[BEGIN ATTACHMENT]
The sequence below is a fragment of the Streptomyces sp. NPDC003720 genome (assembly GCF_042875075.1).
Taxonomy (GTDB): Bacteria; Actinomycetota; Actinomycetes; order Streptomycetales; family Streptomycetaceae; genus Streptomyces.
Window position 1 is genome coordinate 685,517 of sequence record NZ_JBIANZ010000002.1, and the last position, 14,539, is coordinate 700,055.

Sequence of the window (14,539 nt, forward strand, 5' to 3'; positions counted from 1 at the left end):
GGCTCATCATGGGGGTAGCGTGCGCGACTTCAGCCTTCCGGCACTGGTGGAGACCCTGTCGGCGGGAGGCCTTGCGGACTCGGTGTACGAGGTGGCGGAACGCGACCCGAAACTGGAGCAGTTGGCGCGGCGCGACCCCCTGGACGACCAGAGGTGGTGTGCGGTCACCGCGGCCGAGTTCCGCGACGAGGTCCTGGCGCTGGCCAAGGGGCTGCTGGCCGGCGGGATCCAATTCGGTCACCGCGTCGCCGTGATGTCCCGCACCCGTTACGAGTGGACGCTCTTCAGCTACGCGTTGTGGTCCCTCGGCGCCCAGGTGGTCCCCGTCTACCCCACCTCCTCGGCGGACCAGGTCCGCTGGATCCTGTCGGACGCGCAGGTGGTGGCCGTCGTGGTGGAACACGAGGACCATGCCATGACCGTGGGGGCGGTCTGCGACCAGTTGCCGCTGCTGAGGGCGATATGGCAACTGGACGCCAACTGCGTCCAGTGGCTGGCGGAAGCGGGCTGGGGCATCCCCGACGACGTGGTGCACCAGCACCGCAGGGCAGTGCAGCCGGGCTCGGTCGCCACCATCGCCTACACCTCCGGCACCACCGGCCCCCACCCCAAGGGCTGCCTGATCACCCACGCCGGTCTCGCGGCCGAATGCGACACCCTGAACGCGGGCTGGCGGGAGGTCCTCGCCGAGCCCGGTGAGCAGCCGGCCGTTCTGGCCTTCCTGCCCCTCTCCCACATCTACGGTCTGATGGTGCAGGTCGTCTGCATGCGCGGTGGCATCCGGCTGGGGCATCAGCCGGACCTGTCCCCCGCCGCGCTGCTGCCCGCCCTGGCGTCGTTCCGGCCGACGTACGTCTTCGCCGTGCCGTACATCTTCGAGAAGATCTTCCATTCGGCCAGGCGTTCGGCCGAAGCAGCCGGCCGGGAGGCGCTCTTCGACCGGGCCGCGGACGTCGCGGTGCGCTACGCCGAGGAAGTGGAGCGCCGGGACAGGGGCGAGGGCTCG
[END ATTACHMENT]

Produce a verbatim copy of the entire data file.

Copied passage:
The sequence below is a fragment of the Streptomyces sp. NPDC003720 genome (assembly GCF_042875075.1).
Taxonomy (GTDB): Bacteria; Actinomycetota; Actinomycetes; order Streptomycetales; family Streptomycetaceae; genus Streptomyces.
Window position 1 is genome coordinate 685,517 of sequence record NZ_JBIANZ010000002.1, and the last position, 14,539, is coordinate 700,055.

Sequence of the window (14,539 nt, forward strand, 5' to 3'; positions counted from 1 at the left end):
GGCTCATCATGGGGGTAGCGTGCGCGACTTCAGCCTTCCGGCACTGGTGGAGACCCTGTCGGCGGGAGGCCTTGCGGACTCGGTGTACGAGGTGGCGGAACGCGACCCGAAACTGGAGCAGTTGGCGCGGCGCGACCCCCTGGACGACCAGAGGTGGTGTGCGGTCACCGCGGCCGAGTTCCGCGACGAGGTCCTGGCGCTGGCCAAGGGGCTGCTGGCCGGCGGGATCCAATTCGGTCACCGCGTCGCCGTGATGTCCCGCACCCGTTACGAGTGGACGCTCTTCAGCTACGCGTTGTGGTCCCTCGGCGCCCAGGTGGTCCCCGTCTACCCCACCTCCTCGGCGGACCAGGTCCGCTGGATCCTGTCGGACGCGCAGGTGGTGGCCGTCGTGGTGGAACACGAGGACCATGCCATGACCGTGGGGGCGGTCTGCGACCAGTTGCCGCTGCTGAGGGCGATATGGCAACTGGACGCCAACTGCGTCCAGTGGCTGGCGGAAGCGGGCTGGGGCATCCCCGACGACGTGGTGCACCAGCACCGCAGGGCAGTGCAGCCGGGCTCGGTCGCCACCATCGCCTACACCTCCGGCACCACCGGCCCCCACCCCAAGGGCTGCCTGATCACCCACGCCGGTCTCGCGGCCGAATGCGACACCCTGAACGCGGGCTGGCGGGAGGTCCTCGCCGAGCCCGGTGAGCAGCCGGCCGTTCTGGCCTTCCTGCCCCTCTCCCACATCTACGGTCTGATGGTGCAGGTCGTCTGCATGCGCGGTGGCATCCGGCTGGGGCATCAGCCGGACCTGTCCCCCGCCGCGCTGCTGCCCGCCCTGGCGTCGTTCCGGCCGACGTACGTCTTCGCCGTGCCGTACATCTTCGAGAAGATCTTCCATTCGGCCAGGCGTTCGGCCGAAGCAGCCGGCCGGGAGGCGCTCTTCGACCGGGCCGCGGACGTCGCGGTGCGCTACGCCGAGGAAGTGGAGCGCCGGGACAGGGGCGAGGGCTCG